Our collection of picture books featuring Black and Indigenous people and People of Color (BIPOC) is available to the public. *Inclusion of a title in the collection DOES NOT EQUAL a recommendation.* Click here for more on book evaluation.
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This is the real-life story of 10-year old refugee Hamid, who flees Eritrea with his mother to escape the war and threats to his family from the government. Told in Hamid's own words, this story describes the hardship experienced by immigrants who are rebuilding their lives with little understanding of the language and culture of their new country.
"Separated from his family when they were forced to flee their home, a young East African boy named Deo lives alone in the Lukole refugee camp in Tanzania. With scarce resources at the camp, bullies have formed gangs to steal what they can, and a leader named Remy has begun targeting Deo. Then one day a coach gathers all the children to play soccer. Though Deo loves soccer and has even made his own ball out of banana leaves, he's unsure at first about joining in when he sees Remy on the field. But as Deo and the other boys get drawn into the game, everything begins to change. Their shared joy in playing provides the children-- including Remy--with a sense of belonging"-- Amazon.com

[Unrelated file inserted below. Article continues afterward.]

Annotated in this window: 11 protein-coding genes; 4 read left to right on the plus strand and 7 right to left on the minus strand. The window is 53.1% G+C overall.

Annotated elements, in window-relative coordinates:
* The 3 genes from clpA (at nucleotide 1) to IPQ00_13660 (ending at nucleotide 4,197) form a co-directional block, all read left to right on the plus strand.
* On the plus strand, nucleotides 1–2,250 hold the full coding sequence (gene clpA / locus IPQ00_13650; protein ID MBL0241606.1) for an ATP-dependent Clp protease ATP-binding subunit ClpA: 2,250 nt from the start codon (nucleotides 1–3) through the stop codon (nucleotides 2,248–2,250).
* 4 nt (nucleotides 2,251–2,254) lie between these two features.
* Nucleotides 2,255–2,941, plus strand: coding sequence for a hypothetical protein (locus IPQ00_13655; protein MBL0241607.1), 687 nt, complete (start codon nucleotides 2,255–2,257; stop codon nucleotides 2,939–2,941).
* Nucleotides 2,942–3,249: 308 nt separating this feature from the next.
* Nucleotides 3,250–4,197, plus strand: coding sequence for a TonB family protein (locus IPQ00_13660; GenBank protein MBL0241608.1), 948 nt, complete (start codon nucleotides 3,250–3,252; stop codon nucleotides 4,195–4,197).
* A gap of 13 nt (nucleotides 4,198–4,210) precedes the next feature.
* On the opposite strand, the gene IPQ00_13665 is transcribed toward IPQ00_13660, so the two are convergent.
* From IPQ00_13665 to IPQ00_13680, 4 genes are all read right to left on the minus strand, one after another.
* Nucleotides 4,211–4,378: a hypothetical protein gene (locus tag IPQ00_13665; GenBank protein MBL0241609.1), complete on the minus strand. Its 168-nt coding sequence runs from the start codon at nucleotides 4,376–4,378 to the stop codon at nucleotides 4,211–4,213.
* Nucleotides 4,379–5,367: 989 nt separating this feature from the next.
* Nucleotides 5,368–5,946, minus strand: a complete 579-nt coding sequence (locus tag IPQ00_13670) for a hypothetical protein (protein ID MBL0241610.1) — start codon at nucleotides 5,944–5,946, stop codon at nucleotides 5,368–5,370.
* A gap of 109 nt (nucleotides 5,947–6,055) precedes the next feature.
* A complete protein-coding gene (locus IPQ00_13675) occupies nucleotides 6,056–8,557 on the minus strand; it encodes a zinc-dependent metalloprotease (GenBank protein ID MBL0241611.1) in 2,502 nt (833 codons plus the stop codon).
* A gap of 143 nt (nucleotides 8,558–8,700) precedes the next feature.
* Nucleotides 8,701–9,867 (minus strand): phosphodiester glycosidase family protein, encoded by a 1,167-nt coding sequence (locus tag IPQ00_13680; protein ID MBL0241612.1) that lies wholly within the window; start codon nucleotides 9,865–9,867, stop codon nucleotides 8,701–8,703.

"A refugee boy's determination to ride a bicycle leads to an unexpected friendship"--Publisher
Now a young man in Israel, watching his brother's Bar Mitzvah, Yosef remembers his own childhood in Ethiopia. Specifically, the dream in which he foresaw the miraculous air rescue of Operation Solomon in 1991, which led to the fulfillment of his own family's dream to live in Israel -- land of their forefathers.
Hassan, newly-arrived in England and feeling homesick, paints a picture at school that shows his old home in Somalia as well as the reason his family had to leave
Fleeing famine in her native Ethiopia, five-year-old Yuvi is sure she will have a candy tree when she arrives in Jerusalem
Maasai tribal members, after hearing the story of the September 11th attacks from a young Massai who was in New York on that day, decide to present the American people with fourteen sacred cows as a healing gift.
Eight-year-old Garang, orphaned by a civil war in Sudan, finds the inner strength to help lead other boys as they trek hundreds of miles seeking safety in Ethiopia, then Kenya, and finally in the United States